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Say we have two circular binary strings $a = a_0a_1...a_{n-1}$ and $b = b_0b_1...b_{n-1}$ with arbitary starting point, and define a and b are orthogonal if $\sum_{i=0}^{n-1}a_ib_i = 0$. Is there a $O(nlogn)$ algorithm can tell a rotation of such circular binary string is orthogonal to another?

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Say we have strings $a = a_0a_1...a_{n-1}$ and $b=b_0b_1...b_{n-1}$. First concatenate $a$ with itself and remove the last character. You should get a new string $a=a_0a_1...a_{n-1}a_0a_1...a_{n-2}$. Now we are interested in substrings of size $n$ in new string $a$ that are orthogonal to $b$ (this is a very classic trick to deal with cyclic strings/arrays).

Let's reinterpret them as polynomials in the following way.

For $a=a_0a_1...a_{2n-2}$ use value at position $i$ as the coefficient associated with power $i$ in a polynomial such that $P_a(x) = a_0x^0 + a_1x^1+...+a_{2n-2}x^{2n-2}$.

Now reverse $b$ and get the new string $b=b_{n-1}...b_1b_0$ and build a polynomial similarly as we did above. You get $P_b(x)=b_{n-1}x^0+...+b_1x^{n-2}+b_0x^{n-1}$.

Now let the magic happen. Multiply both polynomials into $P(x) = P_a(x) \cdot P_b(x)$ (Remember to do this fast). Wait, what ... where is the answer to the problem.

Let's see what is the $n-1$ coefficient of the new polynomial: $$P(x) = c_0x^0+c_1x^1+...+c_{3n-3}x^{3n-3}$$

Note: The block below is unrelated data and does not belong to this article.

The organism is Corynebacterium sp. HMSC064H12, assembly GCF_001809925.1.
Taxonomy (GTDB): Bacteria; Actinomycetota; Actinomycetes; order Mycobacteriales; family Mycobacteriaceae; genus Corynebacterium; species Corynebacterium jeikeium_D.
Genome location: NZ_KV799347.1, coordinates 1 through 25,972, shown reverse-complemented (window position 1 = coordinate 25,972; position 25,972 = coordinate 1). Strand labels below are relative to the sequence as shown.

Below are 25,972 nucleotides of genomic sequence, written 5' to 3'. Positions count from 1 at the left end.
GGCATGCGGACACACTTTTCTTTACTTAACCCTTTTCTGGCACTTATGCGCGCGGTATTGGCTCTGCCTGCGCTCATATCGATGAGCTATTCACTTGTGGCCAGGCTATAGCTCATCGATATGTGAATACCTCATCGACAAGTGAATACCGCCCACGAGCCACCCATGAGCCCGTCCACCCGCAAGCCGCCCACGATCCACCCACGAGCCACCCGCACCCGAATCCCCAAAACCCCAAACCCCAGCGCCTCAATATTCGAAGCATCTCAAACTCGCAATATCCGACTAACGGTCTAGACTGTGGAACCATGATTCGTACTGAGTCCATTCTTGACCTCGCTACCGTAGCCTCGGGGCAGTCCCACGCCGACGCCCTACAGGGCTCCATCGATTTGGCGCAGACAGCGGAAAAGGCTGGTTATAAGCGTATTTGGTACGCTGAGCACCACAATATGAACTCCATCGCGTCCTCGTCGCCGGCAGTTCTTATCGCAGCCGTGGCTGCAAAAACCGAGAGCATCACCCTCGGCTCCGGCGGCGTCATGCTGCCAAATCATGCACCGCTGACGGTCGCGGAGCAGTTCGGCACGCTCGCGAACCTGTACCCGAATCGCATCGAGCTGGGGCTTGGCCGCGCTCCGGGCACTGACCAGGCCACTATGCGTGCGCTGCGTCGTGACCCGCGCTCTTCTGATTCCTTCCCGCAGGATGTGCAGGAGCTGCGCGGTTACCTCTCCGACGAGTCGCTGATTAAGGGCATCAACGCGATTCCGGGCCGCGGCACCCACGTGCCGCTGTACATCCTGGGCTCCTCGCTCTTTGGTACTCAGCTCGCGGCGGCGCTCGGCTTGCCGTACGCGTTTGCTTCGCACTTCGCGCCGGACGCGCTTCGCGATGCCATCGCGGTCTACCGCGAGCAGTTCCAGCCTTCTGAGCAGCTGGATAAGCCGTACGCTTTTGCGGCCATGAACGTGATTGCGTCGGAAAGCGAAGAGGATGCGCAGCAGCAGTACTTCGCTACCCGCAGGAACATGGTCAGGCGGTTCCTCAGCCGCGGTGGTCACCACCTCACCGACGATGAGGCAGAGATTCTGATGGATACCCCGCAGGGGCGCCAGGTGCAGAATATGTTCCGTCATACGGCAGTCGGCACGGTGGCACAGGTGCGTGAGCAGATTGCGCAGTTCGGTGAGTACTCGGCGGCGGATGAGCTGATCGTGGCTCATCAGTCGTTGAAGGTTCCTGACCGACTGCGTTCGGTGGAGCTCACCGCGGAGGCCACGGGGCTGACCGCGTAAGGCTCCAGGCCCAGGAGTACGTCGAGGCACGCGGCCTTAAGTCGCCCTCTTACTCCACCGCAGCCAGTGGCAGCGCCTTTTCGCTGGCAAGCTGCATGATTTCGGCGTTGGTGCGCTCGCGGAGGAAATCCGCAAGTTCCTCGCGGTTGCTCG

Coefficient at position $n-1$ is equal to $$c_{n-1} = a_0 \cdot b_0 + a_1 \cdot b_1 + ... a_{n-1}\cdot b_{n-1}$$

Awesome, that is the dot product of original string $b$ with original string $a$ (without rotations). Keep looking at further terms of $P$. Coefficient at position $n$ is equal to $$c_{n} = a_1 \cdot b_0 + a_2 \cdot b_1 + ... + a_{n-1} \cdot b_{n-2} + a_{n} \cdot b_{n - 1}$$

But keep in mind that $a_n=a_0$ since this is just $a$ concatenated with itself. So we have the dot product of $a$ rotated one step to the left with $b$. You can see that terms of $c_{i}$ from $n - 1 \le i \le 2n - 1$ will give you the dot product of all rotations of $a$ with array $b$. Therefore, after computing $P$, you can find whether there is at least one dot product with value equals to $0$ easily.

In general polynomial multiplication is a useful representation to model convolutions of two arrays. It turns out that a lot problems can be modeled this way in areas such as: combinatoric, dynamic programming, string matching with least mismatches.

This is indeed relevant because there is a very efficient way to multiply polynomials which is via FFT in $O(n \log n)$ (or Karatsuba in $O(n^{\frac{3}{2}})$) instead of the naive $O(n^2)$ algorithm.

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